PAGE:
“Life Goes On” allows those who don’t know whether they should hold on to hope or give up on hope to feel what it is like to go with the flow when you don’t know what to feel. Those who want to find a reason to be positive in life affected by the pandemic can find solace in “Fly to My Room.” But it is when you listen to the album as a whole that you can get healing from the pain the pandemic has inflicted on us. The soothing ambiance offered by “Life Goes on” transitions into heavy, slow, and dark tunes in “Blue & Grey,” which is followed by faster rhythm and airy sounds in “Telepathy” and “Stay.” Then the album finally culminates in “Dynamite” where the bright sunshine lifts you up. The record in its entirety offers the chance to experience at least indirectly the emotional ride taken by global superstars BTS themselves. “Dis-ease” is the classic example of the storytelling style BTS chose for the album; the moment they let out their angst and fully devote themselves to work is when the song reaches its climax. When BTS sings, “Get up one more time / It’s morning again we gotta go out / Let’s go one more night,” towards the end of the song, the arrangement drives up the song’s tension for the peak moment, “Everyday I console myself / We’re all the same people ain’t so special / Ay man keep one, two step keep calm and let’s heal up” which tops the song off like fireworks. This ironic way of storytelling mirrors BTS’ life at the moment. There are a lot of thoughts about work and life on their mind, but they try their best to work through them. And just as they do this, their energy transforms into a musical blast.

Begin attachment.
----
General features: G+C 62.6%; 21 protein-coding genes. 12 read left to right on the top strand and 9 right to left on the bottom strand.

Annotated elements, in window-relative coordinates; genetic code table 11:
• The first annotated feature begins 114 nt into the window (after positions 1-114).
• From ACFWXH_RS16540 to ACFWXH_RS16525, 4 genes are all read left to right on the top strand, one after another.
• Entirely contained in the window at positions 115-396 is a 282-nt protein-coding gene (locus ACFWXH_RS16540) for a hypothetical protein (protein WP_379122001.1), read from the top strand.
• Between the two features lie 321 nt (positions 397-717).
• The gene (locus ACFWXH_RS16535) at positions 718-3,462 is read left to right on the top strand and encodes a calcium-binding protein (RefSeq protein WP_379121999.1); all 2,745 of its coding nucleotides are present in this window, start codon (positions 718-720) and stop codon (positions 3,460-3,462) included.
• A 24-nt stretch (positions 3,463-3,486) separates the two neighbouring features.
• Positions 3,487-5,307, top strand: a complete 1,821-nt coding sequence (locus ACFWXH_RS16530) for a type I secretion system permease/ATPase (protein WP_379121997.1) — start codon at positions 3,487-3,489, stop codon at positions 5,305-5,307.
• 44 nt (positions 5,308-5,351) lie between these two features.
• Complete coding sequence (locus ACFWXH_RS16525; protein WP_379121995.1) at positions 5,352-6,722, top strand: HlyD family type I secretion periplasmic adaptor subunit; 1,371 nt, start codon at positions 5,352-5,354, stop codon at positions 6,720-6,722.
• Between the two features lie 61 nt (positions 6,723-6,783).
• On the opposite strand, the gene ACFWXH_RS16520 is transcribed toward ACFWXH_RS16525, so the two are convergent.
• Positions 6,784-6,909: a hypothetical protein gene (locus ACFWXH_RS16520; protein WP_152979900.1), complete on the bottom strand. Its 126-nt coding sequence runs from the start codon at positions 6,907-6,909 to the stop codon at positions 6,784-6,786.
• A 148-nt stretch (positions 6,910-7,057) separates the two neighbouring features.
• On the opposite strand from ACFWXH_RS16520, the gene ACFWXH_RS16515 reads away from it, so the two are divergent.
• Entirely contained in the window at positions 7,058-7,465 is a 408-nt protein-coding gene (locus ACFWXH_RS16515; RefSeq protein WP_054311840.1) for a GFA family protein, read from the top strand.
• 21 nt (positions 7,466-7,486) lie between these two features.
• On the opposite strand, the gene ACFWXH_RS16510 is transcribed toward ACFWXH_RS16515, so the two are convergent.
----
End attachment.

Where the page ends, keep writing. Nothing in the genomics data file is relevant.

With “On,” the single track on their previous album “Map of the Soul : 7,” BTS says “Where my pain lies / Let me take a breath.” The album covers how BTS has traveled from the past to where they stand now, and “ON” tells a story of the members having to live with the “shadow” that comes with enormous fame as discussed in “Interlude : Shadow” on the very same album. With BE, BTS finally tells the story of their lives that are still unfolding. It’s not clear whether their questions about work asked in “Dis-ease” now found answers. It’s not known how long this will last, just like no one knows when this pandemic will finally run its course. We have no way of knowing if they are still in the mood expressed in “Blue & Grey” or they’re feeling the positivity of “Fly to My Room.” One thing that is clear is that while they battle work as one would with “Dis-ease,” they still wrote songs like “Telepathy” and “Stay” to send their messages to the fans, and kept busy getting ready to perform “Dynamite” on numerous stages. BE is the album that ties together all of their real-life events, both on and off stage, as one narrative. They started as an idol group and now their lives are intertwined inseparable from their music, their very existence becoming the stories they tell.